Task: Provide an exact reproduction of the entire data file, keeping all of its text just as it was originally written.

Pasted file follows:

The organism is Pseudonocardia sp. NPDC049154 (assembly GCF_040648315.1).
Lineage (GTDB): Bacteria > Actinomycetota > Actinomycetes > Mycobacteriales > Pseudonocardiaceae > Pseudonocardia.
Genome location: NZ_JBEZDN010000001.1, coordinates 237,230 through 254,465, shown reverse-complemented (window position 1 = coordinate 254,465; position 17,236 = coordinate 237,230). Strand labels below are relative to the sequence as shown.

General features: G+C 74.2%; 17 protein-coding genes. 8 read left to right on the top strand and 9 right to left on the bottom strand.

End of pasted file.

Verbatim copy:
The organism is Pseudonocardia sp. NPDC049154 (assembly GCF_040648315.1).
Lineage (GTDB): Bacteria > Actinomycetota > Actinomycetes > Mycobacteriales > Pseudonocardiaceae > Pseudonocardia.
Genome location: NZ_JBEZDN010000001.1, coordinates 237,230 through 254,465, shown reverse-complemented (window position 1 = coordinate 254,465; position 17,236 = coordinate 237,230). Strand labels below are relative to the sequence as shown.

General features: G+C 74.2%; 17 protein-coding genes. 8 read left to right on the top strand and 9 right to left on the bottom strand.